I'm an American writing a novel in English and I have a Chinese character I want to give a real Chinese name. I'd like his name to mean something along the lines of "will," "purpose," "ambition," intelligence," or "achievement." I've found the names "Da" and "Zhi," which I like (maybe together--Da Zhi?), but I want to make sure that it's a real name and that the meanings are appropriate and accurate.
Zhi Da (Zhì dà) 志大 = great ambition/ ambition is great
Meanwhile, 大志 is a common noun for 'great ambition'. We often say, someone 有大志 (have big ambition) or 沒大志 (don't have big ambition)
志大 sounds like a first name. You can add any common Chinese family name to make up the character's full name, for example, "吳志大". The character '吳' sounds exactly the same as '吾'(I). So, "吳志大" would sound like 'My ambition is great' in Chinese
Other common names that have a similar meaning not mentioned in other answers:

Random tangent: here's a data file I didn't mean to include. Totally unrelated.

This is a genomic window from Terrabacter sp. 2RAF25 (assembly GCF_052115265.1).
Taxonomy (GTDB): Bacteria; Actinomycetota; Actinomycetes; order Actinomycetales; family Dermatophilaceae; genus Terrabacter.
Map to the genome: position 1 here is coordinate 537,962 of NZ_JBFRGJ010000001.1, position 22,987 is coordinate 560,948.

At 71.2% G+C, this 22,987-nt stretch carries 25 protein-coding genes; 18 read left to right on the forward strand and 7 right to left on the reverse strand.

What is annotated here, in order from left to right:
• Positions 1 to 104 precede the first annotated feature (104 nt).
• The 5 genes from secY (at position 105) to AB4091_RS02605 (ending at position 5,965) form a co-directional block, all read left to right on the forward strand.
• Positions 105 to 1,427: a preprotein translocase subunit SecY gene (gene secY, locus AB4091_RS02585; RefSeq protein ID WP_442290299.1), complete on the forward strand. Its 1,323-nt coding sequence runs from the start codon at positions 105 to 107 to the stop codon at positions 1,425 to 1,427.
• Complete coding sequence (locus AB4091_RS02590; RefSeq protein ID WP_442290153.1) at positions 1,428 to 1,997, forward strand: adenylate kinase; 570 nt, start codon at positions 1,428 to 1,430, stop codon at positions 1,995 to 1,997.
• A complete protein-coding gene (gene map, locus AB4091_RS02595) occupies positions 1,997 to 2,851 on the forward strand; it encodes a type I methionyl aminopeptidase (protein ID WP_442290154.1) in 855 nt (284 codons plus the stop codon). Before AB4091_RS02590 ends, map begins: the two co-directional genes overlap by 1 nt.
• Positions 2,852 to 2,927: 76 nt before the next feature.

志豪 - Zhihao (heroic ambition)
志強 - Zhiqiang (strong will/ ambition)
志豪 and 志強 in Chinese are as common as 'John' and 'Michael' in English
the character 志 (u+5fd7) roughly means "purpose, will, determination, aspiration, ideal; ambition; scope; record; annal; mark, sign", and it's a common name, maybe too common.
my first suggestion is : "鴻鵠"
that most people would understand the pun --> 志 ( from the idiom "燕雀安知鴻鵠志")
2nd & 3rd are: "鴻志" or "宏志", in which "鴻" or "宏" means "great, grand"
about the romanisation of these names, what's the background of the character? you may choose between cantonese, hokkien, or mandarin scheme.
edited, in lieu of long comment.
to be from Guangzhou/the Guandong province
depends on his age, roughly, born before 1949, wade-giles style. aft-1949, mandarin pinyin.
or, born in hong kong or macau, nurtured in canton; born in canton, but stowaway to h.k. macau, then, name in hong kong cantonese, or macau cantonese (slightly different romanisation)
some more options:
- “志偉” extremely common
- “志黨” (communist party), “志東” (mao tse tung), “志紅 (red)
they three reflected the influences of the 1950s-1970s, in red china.